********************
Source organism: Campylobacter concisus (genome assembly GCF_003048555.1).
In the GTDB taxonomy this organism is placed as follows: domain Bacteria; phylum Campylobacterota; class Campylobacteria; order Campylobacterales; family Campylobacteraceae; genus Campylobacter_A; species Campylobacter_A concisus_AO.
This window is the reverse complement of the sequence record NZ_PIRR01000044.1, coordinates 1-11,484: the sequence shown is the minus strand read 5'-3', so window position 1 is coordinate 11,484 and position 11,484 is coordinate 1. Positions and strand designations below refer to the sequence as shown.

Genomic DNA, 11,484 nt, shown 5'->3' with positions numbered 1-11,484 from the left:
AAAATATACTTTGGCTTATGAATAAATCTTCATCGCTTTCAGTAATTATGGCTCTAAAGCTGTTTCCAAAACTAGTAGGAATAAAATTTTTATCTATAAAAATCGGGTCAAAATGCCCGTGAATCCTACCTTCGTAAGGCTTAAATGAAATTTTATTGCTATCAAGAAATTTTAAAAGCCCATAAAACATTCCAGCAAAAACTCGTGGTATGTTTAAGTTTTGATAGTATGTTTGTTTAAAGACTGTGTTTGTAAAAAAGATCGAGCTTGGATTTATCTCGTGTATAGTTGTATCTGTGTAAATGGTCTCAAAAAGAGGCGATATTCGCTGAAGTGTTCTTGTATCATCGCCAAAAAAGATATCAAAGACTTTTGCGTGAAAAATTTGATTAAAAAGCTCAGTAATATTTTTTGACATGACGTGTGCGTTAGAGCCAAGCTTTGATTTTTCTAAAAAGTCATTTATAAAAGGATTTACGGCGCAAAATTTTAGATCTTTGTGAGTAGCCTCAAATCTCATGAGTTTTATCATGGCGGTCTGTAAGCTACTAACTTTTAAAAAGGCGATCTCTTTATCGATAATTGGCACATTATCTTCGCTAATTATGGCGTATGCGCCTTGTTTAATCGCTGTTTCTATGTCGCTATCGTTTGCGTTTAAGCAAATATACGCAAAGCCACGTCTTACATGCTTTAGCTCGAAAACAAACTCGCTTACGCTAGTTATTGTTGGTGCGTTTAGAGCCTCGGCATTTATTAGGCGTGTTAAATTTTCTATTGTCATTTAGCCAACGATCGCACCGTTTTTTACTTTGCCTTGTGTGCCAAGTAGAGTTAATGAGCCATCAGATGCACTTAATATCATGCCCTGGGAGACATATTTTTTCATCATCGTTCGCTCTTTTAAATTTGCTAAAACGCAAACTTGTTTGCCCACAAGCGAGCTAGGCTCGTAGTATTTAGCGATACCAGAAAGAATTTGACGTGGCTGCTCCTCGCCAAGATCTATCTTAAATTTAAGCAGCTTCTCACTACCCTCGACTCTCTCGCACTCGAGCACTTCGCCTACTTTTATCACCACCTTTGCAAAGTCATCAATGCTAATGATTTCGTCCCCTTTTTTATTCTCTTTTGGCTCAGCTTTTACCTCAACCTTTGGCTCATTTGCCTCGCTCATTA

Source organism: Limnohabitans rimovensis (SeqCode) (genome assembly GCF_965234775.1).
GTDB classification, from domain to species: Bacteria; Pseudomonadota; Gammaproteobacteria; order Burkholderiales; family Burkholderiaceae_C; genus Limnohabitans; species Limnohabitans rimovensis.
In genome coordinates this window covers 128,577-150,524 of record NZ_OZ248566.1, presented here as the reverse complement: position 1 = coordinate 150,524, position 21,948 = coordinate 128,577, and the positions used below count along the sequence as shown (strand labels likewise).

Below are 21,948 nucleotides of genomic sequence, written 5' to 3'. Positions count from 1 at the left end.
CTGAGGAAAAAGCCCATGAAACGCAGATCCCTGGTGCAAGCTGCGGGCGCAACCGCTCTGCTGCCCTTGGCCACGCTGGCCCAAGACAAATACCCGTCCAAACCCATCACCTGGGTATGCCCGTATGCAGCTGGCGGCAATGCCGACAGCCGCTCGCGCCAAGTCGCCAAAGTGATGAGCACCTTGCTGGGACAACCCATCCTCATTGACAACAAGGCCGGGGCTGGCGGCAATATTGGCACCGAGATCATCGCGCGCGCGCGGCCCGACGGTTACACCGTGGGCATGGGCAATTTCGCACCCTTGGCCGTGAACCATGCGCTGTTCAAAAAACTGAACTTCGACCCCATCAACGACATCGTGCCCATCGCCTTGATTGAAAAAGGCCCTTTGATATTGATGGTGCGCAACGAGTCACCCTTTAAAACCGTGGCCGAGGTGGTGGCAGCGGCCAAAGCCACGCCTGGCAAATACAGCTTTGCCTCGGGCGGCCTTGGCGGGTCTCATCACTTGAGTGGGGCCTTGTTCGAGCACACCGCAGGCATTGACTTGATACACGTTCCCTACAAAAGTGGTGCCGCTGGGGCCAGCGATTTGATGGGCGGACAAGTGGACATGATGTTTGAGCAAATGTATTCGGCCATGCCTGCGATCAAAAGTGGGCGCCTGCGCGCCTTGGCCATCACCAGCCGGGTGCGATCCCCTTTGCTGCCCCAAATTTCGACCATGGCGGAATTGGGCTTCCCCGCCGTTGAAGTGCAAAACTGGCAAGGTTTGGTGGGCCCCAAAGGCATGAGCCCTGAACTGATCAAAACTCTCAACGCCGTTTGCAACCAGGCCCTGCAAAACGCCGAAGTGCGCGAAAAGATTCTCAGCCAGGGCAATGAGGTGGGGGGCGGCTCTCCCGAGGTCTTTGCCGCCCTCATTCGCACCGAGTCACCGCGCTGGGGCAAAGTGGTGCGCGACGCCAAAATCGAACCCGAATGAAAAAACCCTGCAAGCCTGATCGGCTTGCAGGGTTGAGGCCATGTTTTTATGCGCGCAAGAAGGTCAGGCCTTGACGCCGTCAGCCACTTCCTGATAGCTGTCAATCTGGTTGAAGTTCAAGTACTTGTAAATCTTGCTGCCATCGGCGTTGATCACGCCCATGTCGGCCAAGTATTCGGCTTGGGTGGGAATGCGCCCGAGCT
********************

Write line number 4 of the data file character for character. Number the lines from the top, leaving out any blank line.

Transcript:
Genomic DNA, 11,484 nt, shown 5'->3' with positions numbered 1-11,484 from the left: